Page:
Certainly, all of my sf would fall into this category of "eco-gothic." The Dry Salvages, "Riding the White Bull," "Faces in Revolving Souls," "The Pearl Diver," "Persephone," "Hoar Isis," "Between the Flatirons and the Deep Green Sea"...all of it. And I think one thing I found particularly intriguing was the suggestion that writers of "eco-gothic" sf may, perhaps, do so because "we were the second-class geeks who took life sciences instead of physics with the hard-line geeks." That's one of my dirty little secrets. Sure, I took chemistry and physics and mathematics in college, but I had no real aptitude for it. It was in the life and earth sciences that I excelled, particularly in paleontology, which is often disparagingly labeled by the math and physics types as a "soft science." Anyway, it's just something I wanted to note, because of the things I said about sf on Friday, and because it's something I want to think about. I have no problem with a neologism or a literary category so long as it is useful and needed and I suspect this one may be both. It is, of course, inherently Lovecraftian, and minor caveats and questions do arise. Perhaps I will come back to those later. Not only does this remind me why I shall never appeal to those sf readers who dislike "dystopian" sf, but also why I shall likely always find myself in a rather minuscule fraction of Wiccans. The gods do not care because, after all, they're only hopeful metaphors for needful humans. Anyway, thank you Bear and Chelsea.


So, it's not surprising that Elizabeth Bear ended up writing an afterword for A is for Alien, an afterword which, in part, explores the idea of the eco-gothic.

Also, it has been one year to the day that I announced in the journal that Spooky and I would be moving from Atlanta to Providence. What an eventful year it has been.

Yes, the Immaculate Order of the Falling Sky has duly noted the Earth's recent near-miss by a Tunguska-sized asteroid. Hope springs eternal.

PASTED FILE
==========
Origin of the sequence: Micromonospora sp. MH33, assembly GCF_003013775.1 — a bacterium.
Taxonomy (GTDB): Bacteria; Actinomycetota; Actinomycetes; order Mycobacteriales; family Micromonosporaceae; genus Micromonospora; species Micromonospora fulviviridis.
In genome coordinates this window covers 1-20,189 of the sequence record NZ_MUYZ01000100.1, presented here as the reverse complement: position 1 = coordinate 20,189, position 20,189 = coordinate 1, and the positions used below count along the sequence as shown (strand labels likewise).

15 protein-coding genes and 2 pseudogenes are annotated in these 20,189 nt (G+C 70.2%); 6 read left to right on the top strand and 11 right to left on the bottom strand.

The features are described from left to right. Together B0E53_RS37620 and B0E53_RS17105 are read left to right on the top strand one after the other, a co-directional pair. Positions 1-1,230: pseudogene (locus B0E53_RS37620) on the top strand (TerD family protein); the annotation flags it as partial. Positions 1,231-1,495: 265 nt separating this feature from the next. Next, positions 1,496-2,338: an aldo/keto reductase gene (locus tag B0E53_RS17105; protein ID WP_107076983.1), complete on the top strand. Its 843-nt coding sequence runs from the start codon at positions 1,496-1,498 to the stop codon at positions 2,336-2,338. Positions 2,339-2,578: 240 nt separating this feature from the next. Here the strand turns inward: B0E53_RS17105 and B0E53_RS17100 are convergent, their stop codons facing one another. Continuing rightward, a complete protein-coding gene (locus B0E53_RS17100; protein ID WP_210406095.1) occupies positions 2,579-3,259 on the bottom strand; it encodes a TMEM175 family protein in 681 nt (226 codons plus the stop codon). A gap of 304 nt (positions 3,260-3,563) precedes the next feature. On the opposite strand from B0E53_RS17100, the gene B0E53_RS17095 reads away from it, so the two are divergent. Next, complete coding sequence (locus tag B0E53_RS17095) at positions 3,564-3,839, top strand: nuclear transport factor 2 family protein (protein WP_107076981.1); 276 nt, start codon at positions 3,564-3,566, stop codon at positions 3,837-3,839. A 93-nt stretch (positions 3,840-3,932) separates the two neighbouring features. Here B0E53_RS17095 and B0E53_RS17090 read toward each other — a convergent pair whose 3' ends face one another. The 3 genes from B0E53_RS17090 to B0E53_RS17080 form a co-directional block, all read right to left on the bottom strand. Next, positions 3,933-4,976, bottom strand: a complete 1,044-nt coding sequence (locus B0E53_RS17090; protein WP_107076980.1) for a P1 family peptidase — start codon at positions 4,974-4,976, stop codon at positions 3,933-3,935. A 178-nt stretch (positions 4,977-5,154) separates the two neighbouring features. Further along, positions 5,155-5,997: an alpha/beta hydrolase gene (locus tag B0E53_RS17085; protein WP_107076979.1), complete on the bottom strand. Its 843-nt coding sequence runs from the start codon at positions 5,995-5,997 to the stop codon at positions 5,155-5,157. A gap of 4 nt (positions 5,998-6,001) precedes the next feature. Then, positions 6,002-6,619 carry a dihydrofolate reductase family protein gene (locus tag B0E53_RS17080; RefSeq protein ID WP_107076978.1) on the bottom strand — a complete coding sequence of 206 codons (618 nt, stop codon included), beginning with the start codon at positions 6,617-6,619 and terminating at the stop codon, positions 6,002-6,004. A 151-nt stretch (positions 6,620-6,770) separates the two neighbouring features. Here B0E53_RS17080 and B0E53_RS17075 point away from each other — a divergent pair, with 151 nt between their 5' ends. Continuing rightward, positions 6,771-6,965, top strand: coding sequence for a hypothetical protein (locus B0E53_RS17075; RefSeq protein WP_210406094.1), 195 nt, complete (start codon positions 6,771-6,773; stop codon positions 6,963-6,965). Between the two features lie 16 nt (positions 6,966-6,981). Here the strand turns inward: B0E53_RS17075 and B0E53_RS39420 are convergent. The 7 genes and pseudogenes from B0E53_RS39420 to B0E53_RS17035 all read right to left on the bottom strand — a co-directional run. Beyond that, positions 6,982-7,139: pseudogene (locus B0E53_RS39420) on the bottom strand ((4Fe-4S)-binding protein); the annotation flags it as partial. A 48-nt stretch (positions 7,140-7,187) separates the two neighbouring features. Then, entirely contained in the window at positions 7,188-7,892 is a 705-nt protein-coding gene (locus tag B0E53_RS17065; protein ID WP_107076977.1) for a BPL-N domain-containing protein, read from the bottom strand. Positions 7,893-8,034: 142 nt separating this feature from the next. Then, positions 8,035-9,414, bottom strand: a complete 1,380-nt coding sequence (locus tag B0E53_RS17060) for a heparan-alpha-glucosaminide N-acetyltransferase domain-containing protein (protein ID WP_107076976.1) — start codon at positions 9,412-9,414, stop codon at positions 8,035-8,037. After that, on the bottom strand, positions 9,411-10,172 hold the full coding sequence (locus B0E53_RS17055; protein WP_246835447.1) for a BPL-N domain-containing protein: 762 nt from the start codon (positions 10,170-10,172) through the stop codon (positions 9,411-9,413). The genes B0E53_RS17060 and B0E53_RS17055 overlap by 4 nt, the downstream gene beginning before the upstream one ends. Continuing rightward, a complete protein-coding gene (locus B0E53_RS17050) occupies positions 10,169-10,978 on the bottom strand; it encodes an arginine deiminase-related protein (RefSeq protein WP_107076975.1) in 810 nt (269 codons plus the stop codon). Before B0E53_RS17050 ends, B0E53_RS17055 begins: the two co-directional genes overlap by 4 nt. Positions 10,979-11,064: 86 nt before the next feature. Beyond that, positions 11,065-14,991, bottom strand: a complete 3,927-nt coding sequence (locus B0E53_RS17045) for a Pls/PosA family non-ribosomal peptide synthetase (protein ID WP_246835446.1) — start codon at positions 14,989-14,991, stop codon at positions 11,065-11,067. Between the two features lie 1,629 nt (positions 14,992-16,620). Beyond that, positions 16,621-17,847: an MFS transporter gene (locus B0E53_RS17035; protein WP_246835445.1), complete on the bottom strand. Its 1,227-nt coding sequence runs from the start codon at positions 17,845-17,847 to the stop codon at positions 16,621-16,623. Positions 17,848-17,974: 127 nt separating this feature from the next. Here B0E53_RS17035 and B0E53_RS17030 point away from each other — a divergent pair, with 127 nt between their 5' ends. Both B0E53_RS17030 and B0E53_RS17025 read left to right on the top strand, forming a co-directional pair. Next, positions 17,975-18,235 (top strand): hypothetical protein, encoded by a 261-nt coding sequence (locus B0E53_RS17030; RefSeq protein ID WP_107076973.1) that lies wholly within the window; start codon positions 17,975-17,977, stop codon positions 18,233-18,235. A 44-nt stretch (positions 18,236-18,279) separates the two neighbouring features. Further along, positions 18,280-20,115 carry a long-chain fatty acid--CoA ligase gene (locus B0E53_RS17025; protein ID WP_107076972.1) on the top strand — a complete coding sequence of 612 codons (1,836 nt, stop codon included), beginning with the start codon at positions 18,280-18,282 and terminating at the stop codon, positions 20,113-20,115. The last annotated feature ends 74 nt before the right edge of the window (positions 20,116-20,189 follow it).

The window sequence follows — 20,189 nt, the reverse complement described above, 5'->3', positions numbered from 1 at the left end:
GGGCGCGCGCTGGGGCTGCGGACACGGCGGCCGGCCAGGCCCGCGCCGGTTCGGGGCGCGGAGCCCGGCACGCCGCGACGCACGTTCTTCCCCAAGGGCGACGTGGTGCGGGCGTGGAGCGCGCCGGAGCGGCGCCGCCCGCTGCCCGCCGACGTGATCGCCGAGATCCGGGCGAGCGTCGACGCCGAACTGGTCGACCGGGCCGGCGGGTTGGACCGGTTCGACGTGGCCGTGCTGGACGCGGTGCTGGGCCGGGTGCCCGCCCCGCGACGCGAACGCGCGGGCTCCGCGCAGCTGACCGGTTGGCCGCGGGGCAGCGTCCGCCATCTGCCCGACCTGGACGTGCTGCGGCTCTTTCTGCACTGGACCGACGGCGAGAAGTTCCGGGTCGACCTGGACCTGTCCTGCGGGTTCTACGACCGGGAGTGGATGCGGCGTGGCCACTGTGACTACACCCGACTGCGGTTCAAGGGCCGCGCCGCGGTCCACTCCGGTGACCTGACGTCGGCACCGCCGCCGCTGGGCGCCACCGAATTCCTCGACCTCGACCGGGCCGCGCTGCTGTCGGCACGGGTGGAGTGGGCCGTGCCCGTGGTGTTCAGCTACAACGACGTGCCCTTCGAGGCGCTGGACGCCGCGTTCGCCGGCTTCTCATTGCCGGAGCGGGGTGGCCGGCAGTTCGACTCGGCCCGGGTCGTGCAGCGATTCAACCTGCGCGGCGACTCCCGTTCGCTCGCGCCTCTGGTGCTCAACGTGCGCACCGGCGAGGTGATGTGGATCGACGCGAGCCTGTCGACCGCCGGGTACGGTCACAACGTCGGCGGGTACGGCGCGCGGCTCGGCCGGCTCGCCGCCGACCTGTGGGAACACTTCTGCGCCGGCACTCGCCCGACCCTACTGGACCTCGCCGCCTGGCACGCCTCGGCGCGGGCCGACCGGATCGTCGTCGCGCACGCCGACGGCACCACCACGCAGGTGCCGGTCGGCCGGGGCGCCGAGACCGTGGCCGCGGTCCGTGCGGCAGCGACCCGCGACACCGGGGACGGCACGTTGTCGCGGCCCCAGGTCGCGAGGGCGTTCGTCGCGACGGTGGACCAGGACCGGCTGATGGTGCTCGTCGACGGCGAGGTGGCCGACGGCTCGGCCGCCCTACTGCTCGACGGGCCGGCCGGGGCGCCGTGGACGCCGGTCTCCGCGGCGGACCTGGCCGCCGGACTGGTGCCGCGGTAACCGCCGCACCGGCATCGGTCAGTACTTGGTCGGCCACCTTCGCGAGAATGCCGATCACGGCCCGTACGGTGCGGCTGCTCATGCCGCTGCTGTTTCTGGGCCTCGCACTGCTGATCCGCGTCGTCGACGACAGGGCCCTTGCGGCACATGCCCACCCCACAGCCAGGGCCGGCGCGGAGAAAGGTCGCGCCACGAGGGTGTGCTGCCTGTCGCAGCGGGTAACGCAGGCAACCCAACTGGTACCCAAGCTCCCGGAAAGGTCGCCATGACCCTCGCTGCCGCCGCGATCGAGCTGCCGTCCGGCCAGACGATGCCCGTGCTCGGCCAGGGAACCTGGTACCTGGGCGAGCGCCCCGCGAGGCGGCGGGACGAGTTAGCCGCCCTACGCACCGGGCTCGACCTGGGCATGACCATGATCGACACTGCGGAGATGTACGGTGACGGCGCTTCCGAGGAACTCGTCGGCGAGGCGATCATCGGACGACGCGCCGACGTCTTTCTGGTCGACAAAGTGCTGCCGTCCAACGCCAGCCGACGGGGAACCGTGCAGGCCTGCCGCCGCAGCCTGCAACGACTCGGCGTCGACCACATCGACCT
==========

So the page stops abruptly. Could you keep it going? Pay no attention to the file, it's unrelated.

Last night, I stumbled across some bloody frakking idiot, somewhere on the web, who'd referred to Echo (from The Dreaming) as a "Mary Sue" character, and I'm still laughing...

* matociquala later found a use of "eco-gothic" dating back to 1996, in a description of Stephen Palmer's novel, Memory Seed.

Comments

( 31 comments — Have your say! )
scarletboi
Mar. 4th, 2009 08:18 pm (UTC)
Considering that Echo's eternally fucking everything up, (see, Gabe, Anton Arcane, Eve, ODing, Lucian, everyone ELSE in the Dreaming...) It's hard to see her as a Mary Sue character.

I mean, I love Echo. But I wouldn't want to be her, and I can't imagine you would, either.

greygirlbeast
Mar. 4th, 2009 08:23 pm (UTC)


I mean, I love Echo. But I wouldn't want to be her, and I can't imagine you would, either.


That was sort of my take on the whole thing. But it was a sort of snide, anti-transsexual comment. So, fuck the bastard.

Generally, I'm wary of the "Mary Sue" label, anyway, as I think it's, more often than not, a a lazy means of dismissing a character without actually having to resort to genuine criticism. It's also so subjective and broad, the term, as to be almost meaningless.
scarletboi
Mar. 4th, 2009 08:51 pm (UTC)
Blah. I wish people weren't so hateful, but at the same time, it's kind of nice when people demonstrate so openly that they aren't worth my time.

Also, congratulations on "the Long Hall on the Top Floor." I still have that issue of Carpe Noctem somewhere.
scarletboi
Mar. 4th, 2009 08:52 pm (UTC)
Also, it occurs to me that as far as I know, I'm the only one of us who has ever actually dressed up as Echo.
(no subject) - greygirlbeast - Mar. 4th, 2009 08:57 pm (UTC) - Expand
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(no subject) - stsisyphus - Mar. 4th, 2009 09:35 pm (UTC) - Expand